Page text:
How do I begin to build a custom computer?

By MichealW
May 21, 2013
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  1. Right now im running on a optiplex gx270 Dell computer. I was looking into upgrading it but after doing a little research it seems to be a better idea to have one custom built. The problem is I have no idea where to begin lol, I dont have any serious knowledge about computer parts but I would be needing something that could run smoothly overall. Also hopeing to play higher end games like diablo 3. Any suggestions?
  2. stonarda

    stonarda TechSpot Enthusiast Posts: 178   +17

    hmmm...I would start by researching all the different parts that you may need, that's what I did! I then looked at the brands and different cards/models in more detail to pick the final parts (checking their compatibility) for the computer that I am using now.

    Min. parts you will need:
    - CPU
    - Motherboard (ensure it can support the CPU)
    - RAM
    - A case
    - A Hard Drive/SSD
    - Graphics Card (optional, depending on if you have integrated graphics, but a dedicated is recommended for gaming)
    - A Good PSU
  3. ReederOnTheRun

    ReederOnTheRun TechSpot Booster Posts: 310   +62

    I built my first computer few years ago. I think this methodology could help you out too.

    1. Start with the recommended specs for the games you want to run. When I built mine, I was planning to play Battlefield 3.

    2. I bought a Nvidia gtx 570 (an upper-middle graphics card that could run Battlefield on ultra settings) so I could have decent graphics for a while with future games, and when it comes to upgrade again, I can just buy another one and use it SLI.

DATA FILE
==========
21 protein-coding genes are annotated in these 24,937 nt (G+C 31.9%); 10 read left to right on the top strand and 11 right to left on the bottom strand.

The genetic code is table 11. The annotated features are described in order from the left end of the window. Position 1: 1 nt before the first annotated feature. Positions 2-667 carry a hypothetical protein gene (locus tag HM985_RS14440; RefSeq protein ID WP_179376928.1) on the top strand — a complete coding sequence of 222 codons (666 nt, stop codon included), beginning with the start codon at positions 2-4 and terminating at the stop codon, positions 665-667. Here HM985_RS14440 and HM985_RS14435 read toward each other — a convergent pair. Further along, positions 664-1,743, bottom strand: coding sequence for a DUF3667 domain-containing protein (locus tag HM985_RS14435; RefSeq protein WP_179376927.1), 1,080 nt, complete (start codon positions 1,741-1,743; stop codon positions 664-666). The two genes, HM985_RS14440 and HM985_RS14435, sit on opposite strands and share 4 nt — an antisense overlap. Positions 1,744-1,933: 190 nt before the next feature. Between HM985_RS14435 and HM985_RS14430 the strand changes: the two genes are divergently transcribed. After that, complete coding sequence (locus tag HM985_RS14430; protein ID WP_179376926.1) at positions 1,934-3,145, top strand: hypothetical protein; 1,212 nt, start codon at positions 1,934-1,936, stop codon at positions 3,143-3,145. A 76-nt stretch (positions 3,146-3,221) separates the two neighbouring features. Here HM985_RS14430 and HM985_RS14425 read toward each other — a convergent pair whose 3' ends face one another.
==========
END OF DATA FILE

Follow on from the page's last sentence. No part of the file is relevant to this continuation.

--> Also, some really high end graphics cards will overheat and strongly recommend a water cooling system. Google every component you're looking at and look at forums. It'll help you get a feel for what you should be prepared for.

    3. From there, look up the power supply the SLI setup would require (So I know I won't have to upgrade the power supply unit (PSU) when I get the SLI setup). Also, make sure this fits in the case you buy.

    4. Then I found a 2nd generation i7 CPU (This was before the 3rd gen Intel processors came out. Although, unless you do a lot of video or picture editing, I don't think it is required to get an i7. I hear i5 is the way to go if you want to save some money while building a gaming machine.)

    5. After that I got a motherboard that supported SLI and the CPU I wanted. Make sure the motherboard will fit in the case you buy! I didn't consider this when I got mine, but luckily it still fit perfectly.

    6. Then of course, there's the hard drive, but anyone you choose should go fine with the rest of your components. If you want to record your games, I hear the best setup to do is running your game on a SSD and the recording program on a separate, high capacity HDD.

    You can see on my profile on TechSpot what specs my computer ended up with if you want to look at similar specs.

    Also, do a lot of Google searching about the products you are getting. Look on Amazon for their reviews, benchmarks, etc.

    Good luck!
  4. MichealW

    MichealW Newcomer, in training Topic Starter

    Thanks for the responce guys, I got somewhere to start now.(y)
  5. JC713

    JC713 TechSpot Evangelist Posts: 6,108   +731

    Watch these videos:
    Part 1:

    Part 2:

    Part 3:


    What is your budget? I recommend starting from scratch instead of upgrading that Dell trash (my opinion lol).
    TheHawk likes this.
  6. MichealW